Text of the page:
Fontaine Richard Earle (1831–1908)

Fontaine Richard Earle was a major in the Thirty-fourth Arkansas Infantry (CSA) from Cane Hill (Washington County). He fought in a number of Civil War battles in the Trans-Mississippi Theater and later served northwest Arkansas as a legislator (1866–1867), minister, teacher, administrator, and author.

Fontaine R. Earle was born on January 9, 1831, in Pond River, Kentucky. His parents, Samuel Baylis Earle and Jane Woodson Earle, were farmers in Pond River; he had eight siblings. Earle received bachelor’s degrees in arts and divinity from Cumberland University in Lebanon, Tennessee, in 1858. He moved to Boonsboro (now Cane Hill) in 1859 to become president of Cane Hill College and a Cumberland Presbyterian minister. During the Civil War, he became engaged to a fellow preacher’s daughter, Amanda Buchanan, but the couple waited until the end of the war to marry. Earle closed Cane Hill College in the spring of 1861, signed up as a private with the Arkansas militia, and fought at the Battle of Wilson’s Creek in Missouri (August 10, 1861). After the battle, Earle declined to be transferred into the Confederate army and returned to Arkansas.

After his defeat at the Battle of Pea Ridge in March 1862, Major General Earl Van Dorn moved his Confederate army east of the Mississippi River, leaving northwest Arkansas without military protection. The Confederate government appointed Major General Thomas C. Hindman to head the Department of the Trans-Mississippi in June 1862, with his headquarters based in Little Rock (Pulaski County). His call for volunteers led Earle to raise a company of men, mostly residents of Cane Hill, which formed Company B of the Thirty-fourth Arkansas Infantry. Earle was elected captain, and his men trained with the Thirty-fourth Arkansas under Colonel William H. Brooks in Elm Springs (Washington and Benton counties). Brooks’s regiment merged with other Arkansas regiments into a brigade under General James Fagan, serving in a division commanded by General Francis Shoup. As part of an army of 12,000 men, Capt. Earle marched northward out of Van Buren (Crawford County) on December 3 to confront Union general James Blunt’s Army of the Frontier at Prairie Grove (Washington County).

General Hindman’s official report does not mention Col. Brooks’s outfit, but the Thirty-fourth fought hard and sustained heavy casualties during the December 7, 1862, Battle of Prairie Grove. Capt. Earle reported six casualties for B Company. In the thick of fighting in the orchard behind Archibald Borden’s house, a bullet pierced the back of Earle’s kepi, scraping his scalp but leaving him otherwise unharmed. Inspecting the damage to his cap, he remarked, “That was a pretty close clipping.” When told that if the bullet had been an inch closer, he would have been killed, Earle replied that if it had been an inch the other direction, it would have missed him entirely.

On July 4, 1863, the Thirty-fourth Arkansas participated in a failed assault on Union-controlled Helena (Phillips County). Company B and Capt. Earle particularly were commended “for the steadiness with which they advanced, drove the enemy before them, and maintained their positions under a heavy artillery fire.” The Thirty-fourth wintered in Camden (Ouachita County), and Earle was promoted to major in December 1863.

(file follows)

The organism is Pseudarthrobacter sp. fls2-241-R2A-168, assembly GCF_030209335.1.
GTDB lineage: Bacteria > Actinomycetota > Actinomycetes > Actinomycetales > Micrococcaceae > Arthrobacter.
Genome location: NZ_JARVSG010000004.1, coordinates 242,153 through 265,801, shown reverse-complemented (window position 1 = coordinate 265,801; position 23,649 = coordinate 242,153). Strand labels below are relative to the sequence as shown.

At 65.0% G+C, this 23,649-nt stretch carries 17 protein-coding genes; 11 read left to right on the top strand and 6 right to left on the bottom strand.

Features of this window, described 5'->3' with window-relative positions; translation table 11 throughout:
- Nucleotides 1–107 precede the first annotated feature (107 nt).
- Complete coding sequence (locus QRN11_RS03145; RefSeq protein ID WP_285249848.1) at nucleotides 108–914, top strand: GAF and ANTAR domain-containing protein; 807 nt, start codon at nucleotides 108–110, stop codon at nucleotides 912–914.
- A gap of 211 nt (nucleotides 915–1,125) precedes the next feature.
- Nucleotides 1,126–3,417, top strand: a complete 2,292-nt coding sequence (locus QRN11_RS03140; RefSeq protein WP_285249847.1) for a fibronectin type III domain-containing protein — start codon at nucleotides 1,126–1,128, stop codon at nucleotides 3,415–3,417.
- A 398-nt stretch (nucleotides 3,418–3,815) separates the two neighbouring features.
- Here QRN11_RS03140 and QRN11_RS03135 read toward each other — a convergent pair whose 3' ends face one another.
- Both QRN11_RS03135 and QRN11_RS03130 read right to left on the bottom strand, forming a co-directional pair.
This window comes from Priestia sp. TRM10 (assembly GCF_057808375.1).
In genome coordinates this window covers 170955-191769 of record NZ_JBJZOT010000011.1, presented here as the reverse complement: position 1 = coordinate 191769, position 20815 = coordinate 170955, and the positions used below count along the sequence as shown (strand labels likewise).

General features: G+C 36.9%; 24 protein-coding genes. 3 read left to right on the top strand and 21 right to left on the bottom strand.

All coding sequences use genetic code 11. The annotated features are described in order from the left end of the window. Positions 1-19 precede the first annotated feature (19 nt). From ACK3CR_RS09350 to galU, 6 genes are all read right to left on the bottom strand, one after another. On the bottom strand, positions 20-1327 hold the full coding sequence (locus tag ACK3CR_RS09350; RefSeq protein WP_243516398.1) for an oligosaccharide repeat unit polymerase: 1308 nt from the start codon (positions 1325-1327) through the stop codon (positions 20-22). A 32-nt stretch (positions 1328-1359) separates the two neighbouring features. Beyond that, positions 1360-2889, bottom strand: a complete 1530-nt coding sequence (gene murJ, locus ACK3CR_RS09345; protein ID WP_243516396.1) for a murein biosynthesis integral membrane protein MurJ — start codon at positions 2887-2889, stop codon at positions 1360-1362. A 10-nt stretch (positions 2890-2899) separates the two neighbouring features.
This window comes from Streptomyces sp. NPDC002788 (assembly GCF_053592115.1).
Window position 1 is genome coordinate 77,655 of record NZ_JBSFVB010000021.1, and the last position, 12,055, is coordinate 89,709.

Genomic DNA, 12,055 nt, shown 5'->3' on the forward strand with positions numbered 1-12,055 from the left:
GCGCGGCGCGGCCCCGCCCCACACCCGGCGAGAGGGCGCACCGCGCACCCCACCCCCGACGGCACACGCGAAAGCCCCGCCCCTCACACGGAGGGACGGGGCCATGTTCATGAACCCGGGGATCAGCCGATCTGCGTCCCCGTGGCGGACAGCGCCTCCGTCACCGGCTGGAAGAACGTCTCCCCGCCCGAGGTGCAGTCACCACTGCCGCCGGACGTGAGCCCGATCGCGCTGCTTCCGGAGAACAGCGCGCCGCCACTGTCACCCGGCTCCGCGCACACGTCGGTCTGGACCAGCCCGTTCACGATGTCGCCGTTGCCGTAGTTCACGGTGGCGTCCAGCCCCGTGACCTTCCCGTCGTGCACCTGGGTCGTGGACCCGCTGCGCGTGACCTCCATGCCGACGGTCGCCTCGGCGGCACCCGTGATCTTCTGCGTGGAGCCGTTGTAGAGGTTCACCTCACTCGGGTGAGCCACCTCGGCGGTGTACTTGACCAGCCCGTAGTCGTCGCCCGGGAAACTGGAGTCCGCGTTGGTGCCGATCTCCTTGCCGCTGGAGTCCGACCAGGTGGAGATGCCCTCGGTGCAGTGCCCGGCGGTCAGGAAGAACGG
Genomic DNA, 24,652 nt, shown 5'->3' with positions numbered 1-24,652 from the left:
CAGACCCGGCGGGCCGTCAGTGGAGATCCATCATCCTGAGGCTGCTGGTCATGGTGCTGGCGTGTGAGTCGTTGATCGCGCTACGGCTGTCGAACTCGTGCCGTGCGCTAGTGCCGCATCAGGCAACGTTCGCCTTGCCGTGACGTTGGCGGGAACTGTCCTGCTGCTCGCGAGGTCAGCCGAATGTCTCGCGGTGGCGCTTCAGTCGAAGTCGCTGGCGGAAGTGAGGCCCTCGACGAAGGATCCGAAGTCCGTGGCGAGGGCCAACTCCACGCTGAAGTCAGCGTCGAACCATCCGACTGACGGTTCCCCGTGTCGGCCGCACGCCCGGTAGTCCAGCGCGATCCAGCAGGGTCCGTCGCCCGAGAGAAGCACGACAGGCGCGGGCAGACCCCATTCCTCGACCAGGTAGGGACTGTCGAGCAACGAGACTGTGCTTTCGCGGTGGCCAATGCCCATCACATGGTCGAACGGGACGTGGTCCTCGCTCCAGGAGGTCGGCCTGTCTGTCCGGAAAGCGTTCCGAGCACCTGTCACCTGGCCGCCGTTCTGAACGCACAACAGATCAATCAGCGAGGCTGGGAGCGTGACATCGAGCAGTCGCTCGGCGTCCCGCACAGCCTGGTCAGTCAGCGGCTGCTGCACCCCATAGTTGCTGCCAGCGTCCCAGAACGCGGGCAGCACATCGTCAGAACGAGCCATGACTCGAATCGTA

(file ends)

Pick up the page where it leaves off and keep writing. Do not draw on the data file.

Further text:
The Thirty-fourth’s next major engagement was on April 30, 1864, at Jenkins’ Ferry on the Saline River, between Camden and Little Rock. During the fighting, command of the Thirty-fourth fell to Earle when all of his superiors were wounded. B Company suffered five casualties, including Earle’s future brother-in-law, Albert Buchanan. Earle remained in command of the Thirty-fourth until the end of the war but saw no more action, his army remaining on the march between Arkansas, Louisiana, and Texas.

Earle’s first inclination upon learning of the Confederacy’s surrender was to expatriate to Mexico. However, he decided to march the Thirty-fourth to Fort Smith (Sebastian County), where he surrendered on June 9, 1865. Within six days, he was back in Cane Hill and married to Amanda Buchanan.

Elected to Arkansas’s state legislature from Washington County in 1866, he pushed through the state’s first bill for free public schooling and was later elected as the state’s first secretary of education (then called Superintendent of Public Instruction). Earle published a grammar book in 1867. He rebuilt Cane Hill College, which had been burned during the war, and served as its president until it closed in 1892, after which he devoted his life to preaching. For a short while, he served as president of Cumberland College (now the University of the Ozarks) in Clarksville (Johnson County).

Earle died at home in Cane Hill on September 6, 1908, and is buried at the Cane Hill Cemetery.

For additional information:
McColloch, Clem. “History of the 34th Confederate Regiment.” Flashback 12 (December 1962): 5–13.

Waterman, Robert E., and Thomas Rothrock, eds. “The Earle-Buchanan Letters of 1861–1876.” Arkansas Historical Quarterly 33 (Summer 1974): 99–174.

Chester Cornell
University of Arkansas, Fayetteville


    Glad Richard Earle survived. To give Arkansas free education is big. To lead these men the last days of the war surely needed an educated man of Christianity. I feel sad folks were so sure of the war; we all suffer today because the lost footing folks like Richard Earle had for us before the war. When I drive past Coal Hill on I-40 I smile we had such a man as Richard Earle.

    Steven Magdefrau Harrison, AR